[The following essay contains MAJOR SPOILERS; YOU HAVE BEEN WARNED!]
On Saint Patrick’s Day, I watched Fatal Deviation—which proudly advertises itself as Ireland’s first feature-length martial arts epic—and it’s taken me a whole week to digest the experience. The movie’s plot is a contradiction wrapped in a paradox—childishly simple at first glance, yet needlessly convoluted upon further inspection. The story revolves around only six major characters, but their intricately interwoven motivations and interpersonal conflicts form a labyrinthine web of meaningless coincidences, redundancies, and non-sequiturs.
Words alone cannot adequately convey the infuriating complexity of this narrative puzzle; in order to properly dissect Fatal Deviation’s twisted, tangled, circular structure, I required a visual aid—a map of the filmmakers’ collective madness:
Now, to clarify that jumbled mess of lines and scribbles, allow me to summarize Fatal Deviation in its entirety:
Jimmy Bennett, an Irish martial artist traumatized by his partially repressed childhood memories of his father’s murder, returns to his hometown and starts dating Nicola, a beautiful grocery store clerk.
Mikey, the unhinged son of a tyrannical crime lord named Loughlan, wants to kill Jimmy for “stealing” Nicola away from him.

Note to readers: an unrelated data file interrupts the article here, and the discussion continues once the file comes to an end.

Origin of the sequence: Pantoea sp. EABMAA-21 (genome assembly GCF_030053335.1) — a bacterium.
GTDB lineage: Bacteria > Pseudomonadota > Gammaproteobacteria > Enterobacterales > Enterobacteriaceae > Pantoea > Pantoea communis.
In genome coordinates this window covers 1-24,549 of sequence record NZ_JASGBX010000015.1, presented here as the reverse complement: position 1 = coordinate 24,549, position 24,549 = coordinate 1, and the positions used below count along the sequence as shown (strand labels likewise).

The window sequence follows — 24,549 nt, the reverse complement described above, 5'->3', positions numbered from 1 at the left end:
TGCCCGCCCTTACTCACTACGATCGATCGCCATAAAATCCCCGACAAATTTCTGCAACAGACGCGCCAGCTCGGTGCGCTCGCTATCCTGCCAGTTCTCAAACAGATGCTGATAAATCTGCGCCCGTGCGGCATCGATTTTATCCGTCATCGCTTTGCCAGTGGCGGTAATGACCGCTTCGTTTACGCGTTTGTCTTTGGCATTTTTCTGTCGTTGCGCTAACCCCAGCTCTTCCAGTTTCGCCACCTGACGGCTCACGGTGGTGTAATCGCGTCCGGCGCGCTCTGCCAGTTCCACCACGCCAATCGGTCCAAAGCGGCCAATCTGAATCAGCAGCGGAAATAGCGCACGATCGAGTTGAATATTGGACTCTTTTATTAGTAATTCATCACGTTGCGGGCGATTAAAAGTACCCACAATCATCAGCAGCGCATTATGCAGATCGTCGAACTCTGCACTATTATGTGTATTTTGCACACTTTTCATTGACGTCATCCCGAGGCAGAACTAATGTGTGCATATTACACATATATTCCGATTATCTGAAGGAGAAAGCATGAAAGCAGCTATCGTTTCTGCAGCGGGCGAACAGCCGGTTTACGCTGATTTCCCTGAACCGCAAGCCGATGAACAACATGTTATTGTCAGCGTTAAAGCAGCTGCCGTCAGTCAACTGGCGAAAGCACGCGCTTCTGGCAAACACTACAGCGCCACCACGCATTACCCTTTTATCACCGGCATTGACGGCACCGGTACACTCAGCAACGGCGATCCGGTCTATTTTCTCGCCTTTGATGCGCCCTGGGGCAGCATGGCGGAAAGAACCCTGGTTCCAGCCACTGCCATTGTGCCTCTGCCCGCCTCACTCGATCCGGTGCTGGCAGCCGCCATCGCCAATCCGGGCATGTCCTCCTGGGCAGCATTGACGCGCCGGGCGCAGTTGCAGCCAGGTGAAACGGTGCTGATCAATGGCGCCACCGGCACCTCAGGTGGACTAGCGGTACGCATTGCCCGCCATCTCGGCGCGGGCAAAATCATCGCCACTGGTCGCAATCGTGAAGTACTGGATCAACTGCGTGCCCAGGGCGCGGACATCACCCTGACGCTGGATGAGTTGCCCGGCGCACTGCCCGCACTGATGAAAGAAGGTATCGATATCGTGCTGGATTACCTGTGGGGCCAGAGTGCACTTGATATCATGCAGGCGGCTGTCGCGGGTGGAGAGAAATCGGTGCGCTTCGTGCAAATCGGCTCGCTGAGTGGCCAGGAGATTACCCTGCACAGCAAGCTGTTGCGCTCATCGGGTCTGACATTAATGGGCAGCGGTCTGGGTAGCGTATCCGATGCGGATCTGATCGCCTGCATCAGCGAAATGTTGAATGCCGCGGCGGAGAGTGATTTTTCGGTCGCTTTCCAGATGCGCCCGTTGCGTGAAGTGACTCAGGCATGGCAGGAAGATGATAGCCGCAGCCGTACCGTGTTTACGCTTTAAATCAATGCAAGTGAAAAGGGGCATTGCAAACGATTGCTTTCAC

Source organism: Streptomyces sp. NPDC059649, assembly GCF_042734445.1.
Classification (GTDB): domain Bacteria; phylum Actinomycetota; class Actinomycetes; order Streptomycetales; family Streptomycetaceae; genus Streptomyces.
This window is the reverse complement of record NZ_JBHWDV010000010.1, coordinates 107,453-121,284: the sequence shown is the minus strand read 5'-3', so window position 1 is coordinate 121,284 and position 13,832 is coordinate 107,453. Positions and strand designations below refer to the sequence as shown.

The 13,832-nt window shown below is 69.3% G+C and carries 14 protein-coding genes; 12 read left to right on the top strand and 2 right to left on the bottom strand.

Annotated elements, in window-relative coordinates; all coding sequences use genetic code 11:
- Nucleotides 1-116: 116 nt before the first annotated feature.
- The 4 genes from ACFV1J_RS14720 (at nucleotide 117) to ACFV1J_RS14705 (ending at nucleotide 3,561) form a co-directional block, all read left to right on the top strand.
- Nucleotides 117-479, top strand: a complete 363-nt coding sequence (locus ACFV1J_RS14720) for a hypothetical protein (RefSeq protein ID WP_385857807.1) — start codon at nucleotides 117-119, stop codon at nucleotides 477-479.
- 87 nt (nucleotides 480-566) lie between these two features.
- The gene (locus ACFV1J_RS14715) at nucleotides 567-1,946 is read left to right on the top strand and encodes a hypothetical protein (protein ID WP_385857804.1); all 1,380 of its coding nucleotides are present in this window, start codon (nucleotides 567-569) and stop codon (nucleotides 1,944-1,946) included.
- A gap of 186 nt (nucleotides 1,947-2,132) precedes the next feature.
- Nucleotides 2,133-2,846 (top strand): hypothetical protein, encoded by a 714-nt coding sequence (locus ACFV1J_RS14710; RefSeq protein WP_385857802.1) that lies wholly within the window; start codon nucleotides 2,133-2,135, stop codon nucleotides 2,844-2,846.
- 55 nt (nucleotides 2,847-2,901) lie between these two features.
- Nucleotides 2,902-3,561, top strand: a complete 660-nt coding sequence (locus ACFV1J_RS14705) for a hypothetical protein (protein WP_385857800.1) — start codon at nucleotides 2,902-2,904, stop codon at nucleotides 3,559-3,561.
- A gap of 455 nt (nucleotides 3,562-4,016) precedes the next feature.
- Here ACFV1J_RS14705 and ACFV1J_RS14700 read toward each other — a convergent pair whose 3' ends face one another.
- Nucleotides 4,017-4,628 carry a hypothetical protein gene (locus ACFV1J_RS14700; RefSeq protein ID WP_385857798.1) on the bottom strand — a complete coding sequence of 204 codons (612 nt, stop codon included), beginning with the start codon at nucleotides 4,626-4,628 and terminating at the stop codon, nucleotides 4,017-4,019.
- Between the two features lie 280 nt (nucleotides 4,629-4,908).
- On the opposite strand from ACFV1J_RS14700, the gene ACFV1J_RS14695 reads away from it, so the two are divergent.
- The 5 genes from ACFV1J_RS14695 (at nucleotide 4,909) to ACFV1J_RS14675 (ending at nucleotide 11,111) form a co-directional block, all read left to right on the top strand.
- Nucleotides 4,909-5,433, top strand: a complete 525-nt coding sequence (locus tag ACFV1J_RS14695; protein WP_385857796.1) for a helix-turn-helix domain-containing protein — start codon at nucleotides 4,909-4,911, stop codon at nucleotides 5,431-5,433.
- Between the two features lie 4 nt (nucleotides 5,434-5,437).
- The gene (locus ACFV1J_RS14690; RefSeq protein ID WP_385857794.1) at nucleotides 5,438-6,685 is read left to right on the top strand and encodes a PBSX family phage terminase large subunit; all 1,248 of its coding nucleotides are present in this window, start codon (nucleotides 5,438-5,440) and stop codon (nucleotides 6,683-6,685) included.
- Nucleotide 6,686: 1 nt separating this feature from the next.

Loughlan, however, would rather employ Jimmy’s services as an enforcer—he’s the man that killed Jimmy’s father all those years ago, and the idea of bossing his victim’s son around is too deliciously ironic to pass up.
Jimmy turns down Loughlan’s job offer, effortlessly thrashes his thugs, and continues to go steady with Nicola.
One day, while frolicking through the forest with Nicola, Jimmy encounters the wise old monk (Franciscan, not Shaolin) that trained his father in the ways of martial arts.
The monk encourages Jimmy to compete in an annual martial arts tournament that is rigged in Loughlan’s favor; if Jimmy is able to defeat Loughlan’s hired combatant, then Loughlan’s power over the community will be shattered.
Enraged by this challenge to his reign, Loughlan orders Mikey to kidnap Nicola. The criminals issue an ultimatum: if Jimmy doesn’t throw the tournament, Nicola dies.
Naturally, Jimmy wins without much difficulty, then immediately rushes off to rescue Nicola—slaughtering Mikey and all of his henchmen in the process.
Jimmy treats Nicola to a celebratory picnic—where he is ambushed by Loughlan! Fortunately, the gangster is approximately ninety years old, allowing our hero to easily disarm him and gun him down while he’s sprawled helplessly on the ground.
And the survivors live happily ever after.
Hopefully, I don’t need to elaborate on that synopsis in any greater detail. It’s nearly impossible to logically analyze the precise… “qualities” that transform a “passion project” like Fatal Deviation (or Miami Connection, or The Room) into an unintentionally hilarious masterpiece of Trash Cinema.
More often than not, the finished product’s stylistic flaws, blemishes, and shortcomings are so self-evident that it’s better to just let them speak for themselves.